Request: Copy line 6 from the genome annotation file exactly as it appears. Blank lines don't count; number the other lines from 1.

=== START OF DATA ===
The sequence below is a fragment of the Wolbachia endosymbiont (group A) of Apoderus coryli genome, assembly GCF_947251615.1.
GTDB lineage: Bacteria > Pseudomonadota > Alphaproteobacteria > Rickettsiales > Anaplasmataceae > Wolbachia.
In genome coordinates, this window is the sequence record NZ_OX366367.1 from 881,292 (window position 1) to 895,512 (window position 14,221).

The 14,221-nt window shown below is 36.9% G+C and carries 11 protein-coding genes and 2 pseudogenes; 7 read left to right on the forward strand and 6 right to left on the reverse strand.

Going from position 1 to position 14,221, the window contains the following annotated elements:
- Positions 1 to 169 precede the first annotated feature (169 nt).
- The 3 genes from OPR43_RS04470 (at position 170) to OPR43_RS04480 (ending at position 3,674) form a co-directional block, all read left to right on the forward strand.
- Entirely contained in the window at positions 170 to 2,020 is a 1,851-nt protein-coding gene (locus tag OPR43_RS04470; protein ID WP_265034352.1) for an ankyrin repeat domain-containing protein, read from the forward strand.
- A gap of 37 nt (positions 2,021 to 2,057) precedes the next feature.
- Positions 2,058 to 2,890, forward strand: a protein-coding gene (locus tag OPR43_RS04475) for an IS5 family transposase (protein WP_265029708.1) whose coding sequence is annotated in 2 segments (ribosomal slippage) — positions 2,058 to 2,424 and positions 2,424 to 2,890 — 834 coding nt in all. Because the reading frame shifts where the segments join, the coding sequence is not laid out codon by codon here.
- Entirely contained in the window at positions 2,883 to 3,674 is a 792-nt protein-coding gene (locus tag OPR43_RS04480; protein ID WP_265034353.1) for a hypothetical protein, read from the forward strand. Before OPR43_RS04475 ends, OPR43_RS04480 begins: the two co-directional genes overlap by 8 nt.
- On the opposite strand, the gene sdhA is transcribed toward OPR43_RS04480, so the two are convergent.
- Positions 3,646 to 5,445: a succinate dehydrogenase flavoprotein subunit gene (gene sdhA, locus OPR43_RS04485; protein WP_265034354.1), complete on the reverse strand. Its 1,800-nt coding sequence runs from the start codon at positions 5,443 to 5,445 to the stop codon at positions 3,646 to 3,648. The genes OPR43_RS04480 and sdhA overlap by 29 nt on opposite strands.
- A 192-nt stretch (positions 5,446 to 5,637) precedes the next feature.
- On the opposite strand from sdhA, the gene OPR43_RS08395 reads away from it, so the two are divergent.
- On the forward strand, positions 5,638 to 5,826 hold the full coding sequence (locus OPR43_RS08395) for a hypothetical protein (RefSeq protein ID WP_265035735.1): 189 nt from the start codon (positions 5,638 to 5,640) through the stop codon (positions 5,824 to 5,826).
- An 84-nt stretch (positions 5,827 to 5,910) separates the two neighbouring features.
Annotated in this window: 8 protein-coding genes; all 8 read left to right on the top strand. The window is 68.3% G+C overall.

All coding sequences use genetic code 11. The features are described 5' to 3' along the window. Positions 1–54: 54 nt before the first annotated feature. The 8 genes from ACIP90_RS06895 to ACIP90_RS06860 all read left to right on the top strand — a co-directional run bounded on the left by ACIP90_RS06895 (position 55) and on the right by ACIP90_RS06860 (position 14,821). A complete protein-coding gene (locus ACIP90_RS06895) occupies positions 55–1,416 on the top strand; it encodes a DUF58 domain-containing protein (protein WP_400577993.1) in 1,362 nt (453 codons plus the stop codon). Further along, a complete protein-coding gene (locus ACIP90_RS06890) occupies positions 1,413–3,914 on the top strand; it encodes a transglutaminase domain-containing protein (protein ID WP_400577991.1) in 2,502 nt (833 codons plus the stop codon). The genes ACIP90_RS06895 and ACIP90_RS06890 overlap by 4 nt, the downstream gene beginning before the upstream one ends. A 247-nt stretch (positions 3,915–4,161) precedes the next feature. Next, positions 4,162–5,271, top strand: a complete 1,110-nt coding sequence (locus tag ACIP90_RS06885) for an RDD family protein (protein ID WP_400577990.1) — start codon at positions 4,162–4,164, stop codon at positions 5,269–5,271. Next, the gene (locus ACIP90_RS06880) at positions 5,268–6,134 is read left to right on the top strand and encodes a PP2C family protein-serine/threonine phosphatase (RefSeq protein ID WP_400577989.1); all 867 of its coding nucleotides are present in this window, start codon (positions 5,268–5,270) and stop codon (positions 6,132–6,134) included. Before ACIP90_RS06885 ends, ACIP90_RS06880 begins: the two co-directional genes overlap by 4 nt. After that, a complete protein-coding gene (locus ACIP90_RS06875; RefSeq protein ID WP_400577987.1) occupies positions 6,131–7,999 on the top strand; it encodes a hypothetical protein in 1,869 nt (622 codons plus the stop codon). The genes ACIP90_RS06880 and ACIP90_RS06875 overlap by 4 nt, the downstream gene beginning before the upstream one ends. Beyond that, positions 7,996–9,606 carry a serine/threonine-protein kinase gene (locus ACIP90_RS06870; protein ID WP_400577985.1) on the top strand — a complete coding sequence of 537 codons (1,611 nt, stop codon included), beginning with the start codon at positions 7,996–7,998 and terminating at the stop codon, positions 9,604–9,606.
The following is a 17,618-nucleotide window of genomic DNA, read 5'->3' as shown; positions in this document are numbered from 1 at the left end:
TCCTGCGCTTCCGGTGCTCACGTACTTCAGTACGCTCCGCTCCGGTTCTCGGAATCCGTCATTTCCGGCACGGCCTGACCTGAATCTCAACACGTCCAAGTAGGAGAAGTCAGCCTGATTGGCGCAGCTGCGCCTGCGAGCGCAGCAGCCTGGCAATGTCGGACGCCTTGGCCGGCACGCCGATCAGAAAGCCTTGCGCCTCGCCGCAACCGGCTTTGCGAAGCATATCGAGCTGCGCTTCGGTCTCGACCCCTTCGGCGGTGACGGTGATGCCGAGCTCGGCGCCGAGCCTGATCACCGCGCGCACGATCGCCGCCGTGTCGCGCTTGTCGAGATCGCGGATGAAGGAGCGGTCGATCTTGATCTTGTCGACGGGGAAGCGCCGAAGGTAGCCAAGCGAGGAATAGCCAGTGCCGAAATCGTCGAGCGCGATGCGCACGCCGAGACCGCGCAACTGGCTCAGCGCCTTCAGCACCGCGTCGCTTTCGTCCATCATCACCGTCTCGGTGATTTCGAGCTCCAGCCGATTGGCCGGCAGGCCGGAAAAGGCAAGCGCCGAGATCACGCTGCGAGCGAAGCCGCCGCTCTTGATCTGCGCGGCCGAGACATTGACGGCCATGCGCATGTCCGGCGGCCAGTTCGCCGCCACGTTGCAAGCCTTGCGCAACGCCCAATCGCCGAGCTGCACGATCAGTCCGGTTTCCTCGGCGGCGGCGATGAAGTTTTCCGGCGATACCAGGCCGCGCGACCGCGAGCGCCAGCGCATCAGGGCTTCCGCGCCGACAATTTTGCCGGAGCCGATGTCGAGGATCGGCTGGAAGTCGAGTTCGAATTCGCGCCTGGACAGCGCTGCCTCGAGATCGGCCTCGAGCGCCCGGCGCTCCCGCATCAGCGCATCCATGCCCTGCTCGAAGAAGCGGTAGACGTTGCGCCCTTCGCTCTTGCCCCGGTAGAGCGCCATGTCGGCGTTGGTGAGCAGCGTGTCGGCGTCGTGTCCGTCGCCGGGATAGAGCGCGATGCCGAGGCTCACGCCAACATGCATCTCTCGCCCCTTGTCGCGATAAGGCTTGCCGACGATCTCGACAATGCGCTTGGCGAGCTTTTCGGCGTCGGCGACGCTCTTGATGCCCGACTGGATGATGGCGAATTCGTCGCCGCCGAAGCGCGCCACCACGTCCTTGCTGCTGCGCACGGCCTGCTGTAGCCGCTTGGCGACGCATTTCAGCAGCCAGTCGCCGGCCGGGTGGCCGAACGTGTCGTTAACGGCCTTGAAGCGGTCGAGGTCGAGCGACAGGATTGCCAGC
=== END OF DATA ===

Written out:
- Positions 1 to 169 precede the first annotated feature (169 nt).